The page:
La Grande Roue in Montreal’s Old Port

Montréal, Reimagined

A renaissance tour through one of Canada’s most fascinating cities.

Coming up with a tidy list of Montréal travel musts is an exercise in restraint—and the reasons to visit just keep on multiplying. By 2024, a number of high-end fashion houses, including Louis Vuitton and Gucci, will be debuting their first stand-alone stores in Québec, joining about 170 others also setting up shop in Royalmount, a new mixed-use shopping district taking over the city’s midtown. Montréal’s constant influx of new restaurants (joining an already-legendary dining scene), ever-magnetic artistic community and historic charm aplenty further add to its allure.


Make the necessary pilgrimage to Montréal’s cobblestoned historic center and pop into the Notre-Dame Basilica, a striking example of Gothic Revival architecture that hosts immersive multimedia shows. Just south of Old Montréal, on a man-made strip of land called Cité-du-Havre, lies Habitat 67, a  Brutalist architecture landmark (and oddity) designed by Moshe Safdie. This cluster of modular concrete condos sought to reimagine high-density apartment complexes with the gardens and natural lighting. Seek to survey Lachine Canal on foot, right through to Mount Royal Park, designed by Frederick Law Olmsted (of NYC’s Central Park fame), and then discover the Plateau neighborhood’s maze of colorful early-20th century facades.


For a dinner that feels distinctly Montréal—French-influenced, but internationally inspired, chic, yet not self-serious, and an overall good time—make a reservation at Montréal Plaza. Its menu changes regularly, but diners can expect options like foie gras terrine with eel, miso butter whelks, and its signature “crispy fruit,” a layered dessert of berries, white chocolate mousse and slivers of dacquoise. One of the hottest tables to snag right now comes from chef Massimo Piedimonte, an alum of Copenhagen’s Noma and big-name Montréal spots like Le Mousso and Maison Boulud in the Ritz-Carlton—both still setting the bar for fine dining in the city. Piedimonte’s buzzy new restaurant, Cabaret L’enfer, crafts seasonal, fermentation-centric tasting menus with nods to his Italian roots and French training. Other new arrivals to the scene include Kabinet, a swank new spot for caviar with a scintillating crystal chandelier; Okeya Kyujiro, for lavish 20-course omakase; and Shay, where executive chef Joseph Awad (ex Au Pied de Cochon, Momofuku and Osteria Francescana) plates Lebanese fare in a swish space inspired by the desert sun.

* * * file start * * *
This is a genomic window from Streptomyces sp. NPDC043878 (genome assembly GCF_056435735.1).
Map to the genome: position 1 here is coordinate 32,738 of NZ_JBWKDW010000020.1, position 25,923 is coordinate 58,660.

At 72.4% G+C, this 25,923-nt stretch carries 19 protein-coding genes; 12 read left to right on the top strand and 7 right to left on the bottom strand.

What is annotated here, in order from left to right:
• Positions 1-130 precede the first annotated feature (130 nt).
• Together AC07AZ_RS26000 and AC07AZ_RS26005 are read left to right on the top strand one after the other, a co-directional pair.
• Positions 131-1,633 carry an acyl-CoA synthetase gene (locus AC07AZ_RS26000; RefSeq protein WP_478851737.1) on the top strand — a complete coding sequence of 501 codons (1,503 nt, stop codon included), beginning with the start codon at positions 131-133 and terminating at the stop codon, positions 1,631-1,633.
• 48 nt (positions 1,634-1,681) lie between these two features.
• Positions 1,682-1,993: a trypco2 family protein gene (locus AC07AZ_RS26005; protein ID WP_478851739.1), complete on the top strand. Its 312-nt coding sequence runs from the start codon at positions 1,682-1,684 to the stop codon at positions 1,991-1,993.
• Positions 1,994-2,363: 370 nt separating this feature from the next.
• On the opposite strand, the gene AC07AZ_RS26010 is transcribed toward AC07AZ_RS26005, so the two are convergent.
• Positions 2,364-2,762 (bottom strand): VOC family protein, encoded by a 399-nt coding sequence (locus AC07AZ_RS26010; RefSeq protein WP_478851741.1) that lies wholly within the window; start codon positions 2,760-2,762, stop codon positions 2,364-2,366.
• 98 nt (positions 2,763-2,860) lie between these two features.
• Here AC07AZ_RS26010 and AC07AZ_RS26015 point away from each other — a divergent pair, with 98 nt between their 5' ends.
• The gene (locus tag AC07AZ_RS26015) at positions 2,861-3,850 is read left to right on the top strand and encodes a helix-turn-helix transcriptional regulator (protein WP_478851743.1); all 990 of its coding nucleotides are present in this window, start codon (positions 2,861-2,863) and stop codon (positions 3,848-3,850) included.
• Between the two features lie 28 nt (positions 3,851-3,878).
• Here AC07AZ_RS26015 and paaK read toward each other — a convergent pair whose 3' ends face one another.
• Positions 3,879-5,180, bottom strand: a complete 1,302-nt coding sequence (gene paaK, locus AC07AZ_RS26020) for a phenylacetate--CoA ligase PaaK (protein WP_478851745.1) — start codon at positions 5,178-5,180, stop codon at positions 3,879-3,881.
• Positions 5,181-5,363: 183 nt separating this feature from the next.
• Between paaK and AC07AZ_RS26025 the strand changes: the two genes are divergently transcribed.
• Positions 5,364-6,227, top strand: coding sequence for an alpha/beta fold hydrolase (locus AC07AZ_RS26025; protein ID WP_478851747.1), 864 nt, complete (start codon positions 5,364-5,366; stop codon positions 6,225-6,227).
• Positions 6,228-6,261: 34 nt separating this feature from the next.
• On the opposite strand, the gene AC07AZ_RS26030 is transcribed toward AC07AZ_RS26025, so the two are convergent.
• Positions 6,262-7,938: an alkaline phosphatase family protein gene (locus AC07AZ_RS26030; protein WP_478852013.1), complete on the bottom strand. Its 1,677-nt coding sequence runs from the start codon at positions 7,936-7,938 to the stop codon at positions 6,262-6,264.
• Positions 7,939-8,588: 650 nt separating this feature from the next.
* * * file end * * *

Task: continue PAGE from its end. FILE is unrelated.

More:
An elaborate dish at Cabaret l'Enfer (Photo by Audrey-Eve Beauchamp)
An elaborate dish at Cabaret l'Enfer (Photo by Audrey-Eve Beauchamp)


Get a firsthand look at a Montréal success story at the flagship store of fashion retailer SSENSE, located in the heart of the city’s Old Port. Launched by three brothers, this is the place for luxe labels and keeping pace with emerging designers. Set in a Brutalist, concrete-clad space, it offers a super-tailored, appointment-only, next-gen shopping experience. A diamond find in the Mile End district is Les Étoffes, a pint-sized shop featuring an expertly curated collection of brands ranging from Sweden’s Stutterheim to New York-based design duo Mansur Gavriel.

Those who prefer their art in a museum or gallery setting are spoiled for choice in the city. Multidisciplinary contemporary arts hub PHI, which comprises a center, a studio and a nonprofit foundation, is perhaps one of the most reliable and riveting places for it. The organization is plotting a major expansion for 2026 into four heritage buildings in Old Montréal, consolidating its public art presentation in one locale. For an art gallery with a local focus, visitors would do well to head to Bradley Ertaskiran, which occupies the restored industrial building that once housed Parisian Laundry.

Bradley Ertaskiran gallery
Bradley Ertaskiran gallery


With the arrival of the Four Seasons in 2019, Montréal solidified its status as an upscale travel destination. Aptly sharing space with the city’s leading (and recently revamped) luxury department store, Holt Renfrew Ogilvy, the hotel stuns with sumptuous marble, plush velvets and lustrous brass accents. It also boasts a stellar view of a mural portraying Montréal poet-singer-legend Leonard Cohen, an ultra-chic on-site restaurant from celebrity chef Marcus Samuelsson and an all-new spa experience with face sculpting, four-hand massages and some kiddo-friendly treatments. Still in downtown Montréal’s Golden Square Mile is Hotel Birks, where guests quite literally sleep in opulence in what was once the corporate headquarters of an iconic Canadian jeweler.

Four Season Hotel Montreal
Four Season Hotel Montreal

Getting There

Located 15 minutes from the city’s commercial, hospitality and entertainment districts, Signature-Montréal (YUL/CYUL) is the perfect gateway to the epitome of French Canada.

Reservations can be made at

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